For over a decade, debate has raged around the heavy destruction of the Mau Forest complex in the Rift Valley and the need to conserve it. And although some semblance of unanimity at times emerges on the need for conservation, its execution has, regrettably, remained a polarising and vexing issue.
Worse, the matter has been allowed to take a political turn with the resultant rhetoric undermining efforts to save East Africa’s largest indigenous forest that is the source of many rivers that support millions of lives and livelihoods in the region.
The first significant revelations of the heavy destruction and plunder were contained in the “Report of the Prime Minister’s Task Force on the Conservation of the Mau Forest Complex” released in March 2009. According to it, the extensive degradation was a result of encroachment, excision and illegal extraction of forest resources.
The report termed that as a major threat to water resources, biodiversity and livelihoods of forest-dependent communities and the region’s population in general and warned that if allowed to continue, it would lead to conflicts over these resources and land.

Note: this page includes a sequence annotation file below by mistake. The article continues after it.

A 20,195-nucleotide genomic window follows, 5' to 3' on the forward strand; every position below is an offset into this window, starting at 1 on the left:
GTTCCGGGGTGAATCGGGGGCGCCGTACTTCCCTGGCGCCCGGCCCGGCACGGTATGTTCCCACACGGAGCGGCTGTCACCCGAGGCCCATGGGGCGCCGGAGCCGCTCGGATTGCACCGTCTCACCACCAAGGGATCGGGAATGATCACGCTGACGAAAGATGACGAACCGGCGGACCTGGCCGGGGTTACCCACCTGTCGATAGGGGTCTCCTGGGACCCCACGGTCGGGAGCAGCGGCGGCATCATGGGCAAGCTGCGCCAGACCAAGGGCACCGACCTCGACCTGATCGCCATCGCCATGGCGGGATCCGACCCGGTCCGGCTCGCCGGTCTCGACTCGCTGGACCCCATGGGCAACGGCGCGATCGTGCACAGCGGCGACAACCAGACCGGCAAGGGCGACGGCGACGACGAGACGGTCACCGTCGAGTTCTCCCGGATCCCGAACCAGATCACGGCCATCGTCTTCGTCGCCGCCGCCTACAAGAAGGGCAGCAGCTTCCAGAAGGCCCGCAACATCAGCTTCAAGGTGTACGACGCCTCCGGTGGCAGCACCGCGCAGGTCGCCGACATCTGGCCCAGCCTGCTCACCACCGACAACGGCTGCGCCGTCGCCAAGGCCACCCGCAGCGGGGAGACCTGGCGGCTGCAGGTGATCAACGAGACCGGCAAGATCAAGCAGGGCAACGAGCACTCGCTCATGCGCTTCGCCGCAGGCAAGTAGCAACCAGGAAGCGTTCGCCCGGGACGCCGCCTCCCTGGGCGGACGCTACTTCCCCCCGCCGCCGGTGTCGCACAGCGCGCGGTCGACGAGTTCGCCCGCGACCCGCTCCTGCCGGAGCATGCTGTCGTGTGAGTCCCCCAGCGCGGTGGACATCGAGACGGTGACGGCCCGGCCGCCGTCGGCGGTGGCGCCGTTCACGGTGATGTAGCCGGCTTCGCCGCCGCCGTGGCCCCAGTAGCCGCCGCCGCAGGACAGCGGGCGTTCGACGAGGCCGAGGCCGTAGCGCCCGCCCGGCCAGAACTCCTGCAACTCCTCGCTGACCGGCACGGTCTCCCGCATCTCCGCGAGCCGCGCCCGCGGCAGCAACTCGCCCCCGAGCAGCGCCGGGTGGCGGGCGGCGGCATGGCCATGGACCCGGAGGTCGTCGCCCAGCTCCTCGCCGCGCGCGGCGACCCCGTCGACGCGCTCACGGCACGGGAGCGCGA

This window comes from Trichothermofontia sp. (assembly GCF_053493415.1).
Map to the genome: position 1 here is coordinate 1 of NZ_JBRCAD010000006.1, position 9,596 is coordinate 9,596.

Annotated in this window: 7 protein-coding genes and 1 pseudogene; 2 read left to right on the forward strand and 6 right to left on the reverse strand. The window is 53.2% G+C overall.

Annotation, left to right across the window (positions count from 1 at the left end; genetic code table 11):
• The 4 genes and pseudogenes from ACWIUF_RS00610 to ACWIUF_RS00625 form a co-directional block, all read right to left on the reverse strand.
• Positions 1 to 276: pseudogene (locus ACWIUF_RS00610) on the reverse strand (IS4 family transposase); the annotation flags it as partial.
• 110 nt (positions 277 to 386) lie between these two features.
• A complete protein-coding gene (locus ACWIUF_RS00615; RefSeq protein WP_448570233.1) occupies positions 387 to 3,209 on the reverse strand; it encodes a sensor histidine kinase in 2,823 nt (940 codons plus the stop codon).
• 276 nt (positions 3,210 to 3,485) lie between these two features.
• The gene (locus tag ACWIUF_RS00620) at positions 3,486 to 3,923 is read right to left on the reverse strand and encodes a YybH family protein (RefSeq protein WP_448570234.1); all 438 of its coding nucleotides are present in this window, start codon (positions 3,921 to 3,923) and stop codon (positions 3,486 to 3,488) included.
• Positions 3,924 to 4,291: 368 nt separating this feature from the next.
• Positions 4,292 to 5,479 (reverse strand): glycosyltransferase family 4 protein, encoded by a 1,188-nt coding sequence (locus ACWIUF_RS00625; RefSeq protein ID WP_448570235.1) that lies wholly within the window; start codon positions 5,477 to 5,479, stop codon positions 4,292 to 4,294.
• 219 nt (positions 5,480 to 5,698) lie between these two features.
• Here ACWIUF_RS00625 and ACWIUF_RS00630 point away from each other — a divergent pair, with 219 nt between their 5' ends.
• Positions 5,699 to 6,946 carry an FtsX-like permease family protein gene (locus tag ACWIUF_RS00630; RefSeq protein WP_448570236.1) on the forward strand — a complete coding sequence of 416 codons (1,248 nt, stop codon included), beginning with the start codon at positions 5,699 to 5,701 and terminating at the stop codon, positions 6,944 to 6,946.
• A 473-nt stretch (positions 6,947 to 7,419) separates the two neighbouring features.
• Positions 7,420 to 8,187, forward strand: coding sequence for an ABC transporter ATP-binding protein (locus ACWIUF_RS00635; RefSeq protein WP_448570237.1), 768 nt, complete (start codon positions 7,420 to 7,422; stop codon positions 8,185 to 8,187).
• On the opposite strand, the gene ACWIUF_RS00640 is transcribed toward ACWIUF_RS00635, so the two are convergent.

The team went ahead to make a raft of recommendations to not only stop the destruction of the complex, but also set in motion efforts to avert further depredation, reclaim the destroyed portions and restore the forest cover. But that is as far is it went. Politics, poor coordination and lack of commitment from State agencies mandated to spearhead the initiative ensured it became stillborn.
A decade later, the Mau issue is still a political hot potato. During elections, it becomes a rallying point for vote-seeking politicians, whose propaganda generates animosity and undermines efforts to conserve the Mau Forest Complex.
Promises to communities living in the forest that they would be provided with alternative land to settle in once they move out of the complex to pave the way for conservation are discarded as soon as the dust over the elections has settled.
This, precisely, is the difficulty Environment Cabinet Secretary Keriako Tobiko is grappling with as he attempts to unravel the Mau Forest conundrum and push through the conservation agenda.
Kenyans must now face the reality that the Mau Forest issue is one that cannot be left to politicians to play around with. The Mau is about their lives and those of millions of others not only in East Africa, but all the way along the River Nile basin to the Mediterranean.
The CS must be supported in his bid to save Mau Forest and ensure it is protected for posterity.
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